is also a well known insurance man, representing as general agent the Liver-
pool, London and Globe, the Travelers' Life for the past twenty years,
and also does a marine insurance business. It will thus be seen that he is a
man of resourceful ability, and besides the many interests already mentioned
it should be noted that the sealing business has also claimed a share of his
attention, having been a member of the Victoria Sealing Company since
1888, in which he is connected with Captains Cox and Grant, and is now
serving as president of the company. In his political affiliations Mr. Hall
was a Conservati\'e until 1896, but in that year joined the Liberals, and in
1898 was elected a member of the provincial parliament, to which position
he was re-elected in 1900 and again in 1903, administering the affairs of
the office with ability and power.

The marriage of Mr. Hall was celebrated in 1887, when Miss Louisa


Kinsman became his wife. She is a native daughter of Victoria, in which
city her father, Aldermjin John Kinsman, has long made his home. The
children born to this union are Rupert C, Norman B., and Claudia L. The
family are Methodists in their religious faith, and fraternally Mr. Hall af-
filiates with the Independent Order of Odd Fellows, the Woodmen of the
World, and is a member of the Sons of England.


Dr. David LaBau, the pioneer physician of Nelson, whose practice largely
extends over the eastern section of British Columbia, was born in Stoutsburg,
New Jersey, on the 4th of March, 1858, his parents being David and Eliza-
beth (Wert) LaBau. The mother has passed away, but the father is still
living, being a resident of New Jersey.

In the public schools David LaBau acquired his early education and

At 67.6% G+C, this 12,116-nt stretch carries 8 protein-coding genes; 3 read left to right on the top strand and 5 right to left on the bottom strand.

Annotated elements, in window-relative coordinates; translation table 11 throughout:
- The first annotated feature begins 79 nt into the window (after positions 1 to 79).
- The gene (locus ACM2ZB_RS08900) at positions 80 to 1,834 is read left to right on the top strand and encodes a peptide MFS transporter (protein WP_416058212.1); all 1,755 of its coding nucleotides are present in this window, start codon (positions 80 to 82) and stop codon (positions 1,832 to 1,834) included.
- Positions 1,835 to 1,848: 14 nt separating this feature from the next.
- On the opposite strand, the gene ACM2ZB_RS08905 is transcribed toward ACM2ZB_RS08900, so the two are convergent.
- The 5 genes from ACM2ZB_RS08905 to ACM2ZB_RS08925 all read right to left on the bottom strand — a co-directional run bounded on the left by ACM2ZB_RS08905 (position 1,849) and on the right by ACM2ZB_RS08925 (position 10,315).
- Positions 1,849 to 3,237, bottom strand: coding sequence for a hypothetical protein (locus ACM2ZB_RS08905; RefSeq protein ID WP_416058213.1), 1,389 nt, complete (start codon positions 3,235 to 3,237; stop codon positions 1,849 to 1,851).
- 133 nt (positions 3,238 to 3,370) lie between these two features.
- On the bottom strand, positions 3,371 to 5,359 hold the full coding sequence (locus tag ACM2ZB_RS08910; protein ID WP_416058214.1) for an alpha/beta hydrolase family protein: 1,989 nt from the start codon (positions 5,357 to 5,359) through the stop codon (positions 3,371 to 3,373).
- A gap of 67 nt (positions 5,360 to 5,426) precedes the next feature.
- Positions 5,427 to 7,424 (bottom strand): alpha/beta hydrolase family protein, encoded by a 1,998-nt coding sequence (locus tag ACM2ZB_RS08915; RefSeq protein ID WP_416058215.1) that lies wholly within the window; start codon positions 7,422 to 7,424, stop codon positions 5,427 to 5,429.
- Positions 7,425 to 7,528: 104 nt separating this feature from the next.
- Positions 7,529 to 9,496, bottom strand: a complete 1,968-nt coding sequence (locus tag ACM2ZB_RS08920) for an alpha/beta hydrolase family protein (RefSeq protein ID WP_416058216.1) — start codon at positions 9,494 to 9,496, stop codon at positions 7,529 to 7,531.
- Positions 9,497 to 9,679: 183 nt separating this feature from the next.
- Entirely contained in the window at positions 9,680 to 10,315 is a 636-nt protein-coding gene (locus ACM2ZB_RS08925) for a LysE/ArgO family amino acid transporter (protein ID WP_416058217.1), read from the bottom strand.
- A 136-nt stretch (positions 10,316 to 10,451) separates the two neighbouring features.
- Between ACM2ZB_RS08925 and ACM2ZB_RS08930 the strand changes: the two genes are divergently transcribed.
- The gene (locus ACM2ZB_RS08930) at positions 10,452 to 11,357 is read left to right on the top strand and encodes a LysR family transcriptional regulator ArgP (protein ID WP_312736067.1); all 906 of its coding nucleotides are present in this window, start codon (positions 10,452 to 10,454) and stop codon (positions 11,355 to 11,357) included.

afterward entered Columbia University in New York city, pursuing a course
in medicine. He was graduated from that institution with the class of 1880
and thinking that he might have a better field for professional labor in the
west he made his way to Colville, Washington, where he spent a short time.
He was afterward located in Idaho for a brief period and thence came to
British Columbia in March, 1888, his destination being Nelson. He made
his way to this district in order to engage in mining, for gold had been dis-
covered in the Kootenay country and he hoped that he might more rapidly
realize wealth than through the avenue of medical practice. There was no
physician in the district, however, and he was constantly called upon to re-
lieve the sick and suffering, in fact, the professional demands upon his time
were so great that he was not able to attend to his mining interests, and de-
termined to devote his energies exclusively to the practice of medicine and
surgery. He was the first physician in the district and he has always main-
tained a foremost place among the representatives of the medical fraternity
here. He now has a large and lucrative practice, covering nearly all of the
eastern portion of British Columbia. He has made a close and earnest study
of surgery and his marked capability in that direction has gained him an
enviable reputation throughout the province. He is also a registered
physician of the United States. Constant study, reading and investigation
have continually broadened his knowledge and promoted his efficiency and
his skill in the alleviation of human suft'ering has brought him a desirable
financial success.

In 1896 was celebrated the marriage of Dr. LaBau and Miss . Maude
Scott, a native of Portland, Oregon, and a cousin of Harvey Scott, editor

■ - ii/ti^ aU^'^°^


and proprietor of the Portland Orcgonian. They now have one child, Donna.
Dr. LaBau is a prominent Mason, having taken the Knight Templar degrees
as a member of Rossland Commandery, while he is also identified with the
Mystic Shrine. He is likewise a member of the Knights of Pythias frater-
nity. His entire freedom from ostentation or self laudation combined with
liis genuine personal worth has made him one of the most popular citizens
of Nelson and the Kootenay country, with whose history he has now been